RM: Why do you think the UN is the right forum for this?
LAdeA: Precisely because the UN has the convening capacity to bring all those actors together and commit to a series of actions, a plan. It can make the necessary connections. If you are looking into the question of resilience, if you do not link that to the question of finance, it will not work. And if you do not get all the actors, in this case the development banks and private resources, together with public resources, cities, working together with national governments, et cetera, you will not be able to achieve the results.
It is a task that requires the participation of many actors, governmental and non-governmental, and the UN is the only place we have where they can convene and agree.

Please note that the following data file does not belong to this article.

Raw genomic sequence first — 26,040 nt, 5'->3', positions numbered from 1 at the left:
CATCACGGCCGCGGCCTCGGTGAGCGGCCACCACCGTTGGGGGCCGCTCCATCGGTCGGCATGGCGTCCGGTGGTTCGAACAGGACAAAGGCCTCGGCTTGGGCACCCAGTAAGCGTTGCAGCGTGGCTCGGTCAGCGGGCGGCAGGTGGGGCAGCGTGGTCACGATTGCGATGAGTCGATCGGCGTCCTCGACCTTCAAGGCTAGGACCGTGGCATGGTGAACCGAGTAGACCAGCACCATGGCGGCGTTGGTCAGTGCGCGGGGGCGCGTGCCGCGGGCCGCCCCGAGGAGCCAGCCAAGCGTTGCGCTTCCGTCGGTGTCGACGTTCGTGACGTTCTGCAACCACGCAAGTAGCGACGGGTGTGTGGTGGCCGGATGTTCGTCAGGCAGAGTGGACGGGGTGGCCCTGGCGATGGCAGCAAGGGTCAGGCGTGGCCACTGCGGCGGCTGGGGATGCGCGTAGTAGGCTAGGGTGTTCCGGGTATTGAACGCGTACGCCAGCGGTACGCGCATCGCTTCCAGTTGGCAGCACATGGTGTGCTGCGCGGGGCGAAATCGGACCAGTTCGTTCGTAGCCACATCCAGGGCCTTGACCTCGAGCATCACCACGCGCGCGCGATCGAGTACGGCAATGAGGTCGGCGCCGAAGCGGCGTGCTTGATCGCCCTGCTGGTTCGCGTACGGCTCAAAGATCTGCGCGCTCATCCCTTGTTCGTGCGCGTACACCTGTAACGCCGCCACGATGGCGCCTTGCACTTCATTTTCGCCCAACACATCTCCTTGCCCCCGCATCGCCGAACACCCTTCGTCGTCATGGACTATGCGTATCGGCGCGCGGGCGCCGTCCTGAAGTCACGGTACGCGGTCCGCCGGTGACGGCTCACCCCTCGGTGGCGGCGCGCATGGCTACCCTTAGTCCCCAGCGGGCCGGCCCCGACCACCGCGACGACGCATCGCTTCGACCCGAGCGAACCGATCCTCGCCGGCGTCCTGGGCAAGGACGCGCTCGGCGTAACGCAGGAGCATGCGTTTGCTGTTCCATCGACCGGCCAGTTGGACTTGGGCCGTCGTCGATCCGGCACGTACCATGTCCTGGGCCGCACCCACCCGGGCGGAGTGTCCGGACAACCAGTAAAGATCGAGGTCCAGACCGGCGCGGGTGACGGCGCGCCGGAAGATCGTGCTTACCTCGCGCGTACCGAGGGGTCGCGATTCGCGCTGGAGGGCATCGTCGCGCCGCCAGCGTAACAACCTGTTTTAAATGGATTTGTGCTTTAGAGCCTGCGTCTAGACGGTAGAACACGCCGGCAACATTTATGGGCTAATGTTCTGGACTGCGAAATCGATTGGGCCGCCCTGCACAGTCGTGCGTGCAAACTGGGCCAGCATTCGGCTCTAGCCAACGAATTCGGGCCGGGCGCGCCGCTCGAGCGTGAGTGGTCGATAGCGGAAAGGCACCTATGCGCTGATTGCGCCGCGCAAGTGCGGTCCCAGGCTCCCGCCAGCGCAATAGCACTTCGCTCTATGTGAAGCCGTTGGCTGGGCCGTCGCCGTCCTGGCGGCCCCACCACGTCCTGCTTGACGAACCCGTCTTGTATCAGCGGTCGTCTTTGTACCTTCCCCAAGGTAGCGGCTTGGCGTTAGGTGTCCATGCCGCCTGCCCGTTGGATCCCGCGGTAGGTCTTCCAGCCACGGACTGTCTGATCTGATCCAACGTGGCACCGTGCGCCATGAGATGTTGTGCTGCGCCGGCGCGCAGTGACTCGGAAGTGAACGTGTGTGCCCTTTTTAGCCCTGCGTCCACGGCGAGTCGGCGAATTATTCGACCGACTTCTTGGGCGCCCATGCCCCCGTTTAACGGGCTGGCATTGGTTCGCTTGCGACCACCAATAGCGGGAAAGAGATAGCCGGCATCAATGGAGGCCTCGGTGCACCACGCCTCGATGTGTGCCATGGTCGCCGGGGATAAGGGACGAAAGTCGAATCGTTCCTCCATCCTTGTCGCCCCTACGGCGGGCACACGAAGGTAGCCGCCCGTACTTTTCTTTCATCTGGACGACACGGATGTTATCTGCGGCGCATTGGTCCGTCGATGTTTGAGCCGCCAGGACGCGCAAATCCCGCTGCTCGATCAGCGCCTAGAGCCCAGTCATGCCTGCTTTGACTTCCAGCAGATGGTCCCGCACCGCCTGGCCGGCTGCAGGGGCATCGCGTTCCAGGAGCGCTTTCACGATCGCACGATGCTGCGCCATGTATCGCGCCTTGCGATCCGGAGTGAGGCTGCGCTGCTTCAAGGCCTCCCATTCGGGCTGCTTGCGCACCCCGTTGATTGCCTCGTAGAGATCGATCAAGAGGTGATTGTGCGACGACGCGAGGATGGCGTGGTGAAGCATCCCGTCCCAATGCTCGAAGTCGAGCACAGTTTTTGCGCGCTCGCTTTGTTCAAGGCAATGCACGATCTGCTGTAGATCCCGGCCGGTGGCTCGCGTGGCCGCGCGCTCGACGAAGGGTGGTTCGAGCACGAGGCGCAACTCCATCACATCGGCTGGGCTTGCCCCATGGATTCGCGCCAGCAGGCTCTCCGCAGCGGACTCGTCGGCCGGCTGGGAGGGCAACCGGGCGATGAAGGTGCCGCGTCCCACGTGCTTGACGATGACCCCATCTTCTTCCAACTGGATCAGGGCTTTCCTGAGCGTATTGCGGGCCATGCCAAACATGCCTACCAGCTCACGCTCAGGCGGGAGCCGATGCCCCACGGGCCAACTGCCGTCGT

RM: And for ordinary people around the world who think about the climate problem, but they feel powerless to act…because it’s such a problem that seems so unscalable for them, unmanageable for them, what do you say? What can ordinary people do?
LAdeA: Well, I think there are many actions that we can take individually. Each of us can contribute by the way we consume and the way we conserve products. But we also need to put pressure on our leaders to take the necessary policies or steps that are needed for society as a whole to be on a path which is sustainable. So, it’s a double effort that we need to do.